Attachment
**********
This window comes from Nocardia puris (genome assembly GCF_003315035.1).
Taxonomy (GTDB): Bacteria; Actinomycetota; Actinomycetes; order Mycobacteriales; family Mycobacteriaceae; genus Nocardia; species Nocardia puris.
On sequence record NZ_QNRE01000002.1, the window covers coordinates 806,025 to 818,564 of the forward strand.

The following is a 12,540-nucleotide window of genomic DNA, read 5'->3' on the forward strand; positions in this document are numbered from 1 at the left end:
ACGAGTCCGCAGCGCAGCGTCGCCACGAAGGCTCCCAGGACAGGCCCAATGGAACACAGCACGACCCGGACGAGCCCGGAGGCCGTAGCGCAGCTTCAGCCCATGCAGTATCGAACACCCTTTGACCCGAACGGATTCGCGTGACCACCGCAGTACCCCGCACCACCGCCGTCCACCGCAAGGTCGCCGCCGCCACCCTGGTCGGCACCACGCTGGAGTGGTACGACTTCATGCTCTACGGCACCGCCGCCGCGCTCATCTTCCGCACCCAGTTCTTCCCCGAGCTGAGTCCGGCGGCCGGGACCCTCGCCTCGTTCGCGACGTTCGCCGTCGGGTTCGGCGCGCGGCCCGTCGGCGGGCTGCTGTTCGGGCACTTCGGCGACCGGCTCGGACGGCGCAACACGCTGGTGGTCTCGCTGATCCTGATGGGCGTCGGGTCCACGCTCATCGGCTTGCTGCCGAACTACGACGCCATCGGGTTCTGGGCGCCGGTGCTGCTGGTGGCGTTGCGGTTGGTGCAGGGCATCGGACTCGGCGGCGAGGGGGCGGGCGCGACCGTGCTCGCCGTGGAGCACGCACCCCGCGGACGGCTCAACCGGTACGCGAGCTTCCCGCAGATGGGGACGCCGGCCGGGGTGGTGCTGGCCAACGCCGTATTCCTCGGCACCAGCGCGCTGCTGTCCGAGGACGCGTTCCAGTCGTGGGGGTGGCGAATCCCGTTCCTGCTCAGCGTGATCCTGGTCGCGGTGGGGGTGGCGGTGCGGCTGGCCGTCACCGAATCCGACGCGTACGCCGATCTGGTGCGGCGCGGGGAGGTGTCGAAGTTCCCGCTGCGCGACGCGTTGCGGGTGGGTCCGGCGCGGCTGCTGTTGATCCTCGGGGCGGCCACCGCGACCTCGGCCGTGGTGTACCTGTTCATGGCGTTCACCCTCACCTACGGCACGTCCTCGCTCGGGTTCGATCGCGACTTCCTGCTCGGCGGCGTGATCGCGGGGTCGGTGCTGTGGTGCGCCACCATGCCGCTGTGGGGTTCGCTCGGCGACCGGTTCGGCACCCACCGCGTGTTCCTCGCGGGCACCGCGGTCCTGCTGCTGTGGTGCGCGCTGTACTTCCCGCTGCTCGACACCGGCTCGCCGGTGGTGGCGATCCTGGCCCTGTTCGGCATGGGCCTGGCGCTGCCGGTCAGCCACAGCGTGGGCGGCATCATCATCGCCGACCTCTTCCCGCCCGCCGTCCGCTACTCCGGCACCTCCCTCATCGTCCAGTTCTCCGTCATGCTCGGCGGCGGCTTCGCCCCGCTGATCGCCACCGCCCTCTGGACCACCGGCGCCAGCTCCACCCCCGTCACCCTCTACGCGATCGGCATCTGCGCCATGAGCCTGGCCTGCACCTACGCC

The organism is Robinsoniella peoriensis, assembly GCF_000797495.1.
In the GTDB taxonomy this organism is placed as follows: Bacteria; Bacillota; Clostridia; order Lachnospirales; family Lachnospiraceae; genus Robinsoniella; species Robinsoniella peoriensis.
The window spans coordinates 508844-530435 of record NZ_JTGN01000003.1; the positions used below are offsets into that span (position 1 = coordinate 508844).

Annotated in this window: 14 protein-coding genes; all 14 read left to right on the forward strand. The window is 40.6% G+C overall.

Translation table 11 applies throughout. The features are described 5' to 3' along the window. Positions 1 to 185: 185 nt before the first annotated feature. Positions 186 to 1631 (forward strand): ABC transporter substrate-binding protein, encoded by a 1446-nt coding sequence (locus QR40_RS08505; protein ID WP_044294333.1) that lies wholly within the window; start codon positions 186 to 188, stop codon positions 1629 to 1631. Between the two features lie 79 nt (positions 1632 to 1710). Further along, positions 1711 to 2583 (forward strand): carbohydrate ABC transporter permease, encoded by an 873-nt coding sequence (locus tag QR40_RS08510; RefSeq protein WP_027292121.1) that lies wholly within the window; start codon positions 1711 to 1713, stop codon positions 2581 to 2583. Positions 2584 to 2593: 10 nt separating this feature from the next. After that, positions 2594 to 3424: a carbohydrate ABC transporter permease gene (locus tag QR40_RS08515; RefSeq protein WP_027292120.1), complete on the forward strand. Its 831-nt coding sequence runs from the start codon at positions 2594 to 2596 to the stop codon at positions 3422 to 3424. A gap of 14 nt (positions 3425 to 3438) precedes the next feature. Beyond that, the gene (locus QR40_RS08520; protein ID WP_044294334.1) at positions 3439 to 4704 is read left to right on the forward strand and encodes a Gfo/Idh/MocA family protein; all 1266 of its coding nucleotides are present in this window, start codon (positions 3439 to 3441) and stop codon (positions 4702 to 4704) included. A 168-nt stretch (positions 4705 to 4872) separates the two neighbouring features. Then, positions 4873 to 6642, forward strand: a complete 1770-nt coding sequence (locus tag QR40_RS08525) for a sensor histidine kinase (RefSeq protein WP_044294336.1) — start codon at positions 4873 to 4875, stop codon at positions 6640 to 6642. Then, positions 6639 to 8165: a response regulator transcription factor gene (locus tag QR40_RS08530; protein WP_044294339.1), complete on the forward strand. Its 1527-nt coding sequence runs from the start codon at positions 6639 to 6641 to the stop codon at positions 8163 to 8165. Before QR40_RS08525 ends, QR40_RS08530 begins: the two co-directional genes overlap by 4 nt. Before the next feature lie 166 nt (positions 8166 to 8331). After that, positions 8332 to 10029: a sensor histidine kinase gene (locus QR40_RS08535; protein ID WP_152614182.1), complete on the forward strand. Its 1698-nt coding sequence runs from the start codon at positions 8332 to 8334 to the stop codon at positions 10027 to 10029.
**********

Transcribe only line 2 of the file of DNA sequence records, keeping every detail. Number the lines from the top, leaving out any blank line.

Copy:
Taxonomy (GTDB): Bacteria; Actinomycetota; Actinomycetes; order Mycobacteriales; family Mycobacteriaceae; genus Nocardia; species Nocardia puris.